As It Ever Was: The Cabin in the Woods in Retrospection


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The Cabin in the Woods isn’t your typical horror film. Well…it is, but it also isn’t. I’m gonna put a spolier warning on this article – just in case. If you haven’t seen Joss Whedon and Drew Goddard’s groundbreaking entry into the ever growing genre of horror, then you should. It truly is a cross-genre masterpiece. Not since Scream has the horror genre been so utterly flipped on its head, and beautiful so.

Stop me if you’ve heard this one before: Five friends go to a cabin in the woods…

I read a review for The Cabin in the Woods when it originally came out. It was a spoiler-free review, because it’s one of those films that you don’t want to ruin for people. It’s just too amazing. It’s a film you wish you could erase from your memory – so you can experience seeing it again for the first time. Although I can’t remember which review it was (dammit), the article said something I still stand by: How you feel about the official summary of the film will determine how you feel about the film as a whole. The official summary is this, “Five friends go to a remote cabin in the woods. Bad things happen.” That might be the greatest description of this film ever, and the reviewer agreed. If you don’t love that summary, then I don’t think The Cabin in the Woods is the film for you.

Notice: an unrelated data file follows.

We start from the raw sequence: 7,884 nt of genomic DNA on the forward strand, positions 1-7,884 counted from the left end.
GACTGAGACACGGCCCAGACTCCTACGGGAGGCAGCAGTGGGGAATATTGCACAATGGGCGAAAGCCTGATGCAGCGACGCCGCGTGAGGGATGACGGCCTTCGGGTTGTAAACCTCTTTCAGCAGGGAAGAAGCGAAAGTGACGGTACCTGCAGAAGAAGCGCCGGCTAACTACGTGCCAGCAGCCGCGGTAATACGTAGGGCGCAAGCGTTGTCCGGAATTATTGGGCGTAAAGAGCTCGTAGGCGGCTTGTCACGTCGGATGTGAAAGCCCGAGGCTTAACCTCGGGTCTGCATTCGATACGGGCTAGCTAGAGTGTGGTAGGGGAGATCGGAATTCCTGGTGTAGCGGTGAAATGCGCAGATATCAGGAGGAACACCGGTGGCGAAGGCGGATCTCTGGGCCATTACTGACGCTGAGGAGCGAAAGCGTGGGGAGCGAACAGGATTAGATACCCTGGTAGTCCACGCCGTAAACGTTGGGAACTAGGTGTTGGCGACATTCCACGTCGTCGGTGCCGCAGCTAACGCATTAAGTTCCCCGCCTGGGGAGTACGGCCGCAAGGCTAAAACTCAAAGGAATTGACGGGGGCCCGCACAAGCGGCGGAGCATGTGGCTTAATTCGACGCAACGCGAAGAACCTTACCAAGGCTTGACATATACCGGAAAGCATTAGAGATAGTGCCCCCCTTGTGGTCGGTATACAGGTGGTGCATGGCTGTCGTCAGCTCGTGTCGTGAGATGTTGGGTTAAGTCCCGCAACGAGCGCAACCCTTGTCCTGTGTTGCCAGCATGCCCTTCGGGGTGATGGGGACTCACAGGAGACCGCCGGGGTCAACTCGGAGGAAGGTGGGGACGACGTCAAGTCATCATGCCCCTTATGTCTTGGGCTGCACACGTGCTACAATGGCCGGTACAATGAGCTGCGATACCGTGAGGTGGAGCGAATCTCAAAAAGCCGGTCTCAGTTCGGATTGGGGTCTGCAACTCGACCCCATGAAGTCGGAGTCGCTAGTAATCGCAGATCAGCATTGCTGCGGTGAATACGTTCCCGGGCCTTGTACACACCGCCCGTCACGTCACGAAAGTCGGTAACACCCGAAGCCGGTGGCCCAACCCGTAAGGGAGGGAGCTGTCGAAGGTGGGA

Cabin-in-the-woods-3Hey, have you seen The Evil Dead perchance? If you have, then the references in The Cabin in the Woods were made for you. If not, then it’s still fantastic, but the references will seem more general horror film clichés and not just a giant reference to that film and the ones that followed it. Sam Raimi’s trilogy stands as the base referential work for the five friends’ story at the cabin. The controller room, though? That’s a different story. The Cabin in the Woods is a film that, I’d say, is more deconstructionist than anything. The story of the film exists within the confines of itself, as both a “typical” horror film and as a science-fiction/fantasy-esque film, but it also deconstructs both, by using the other.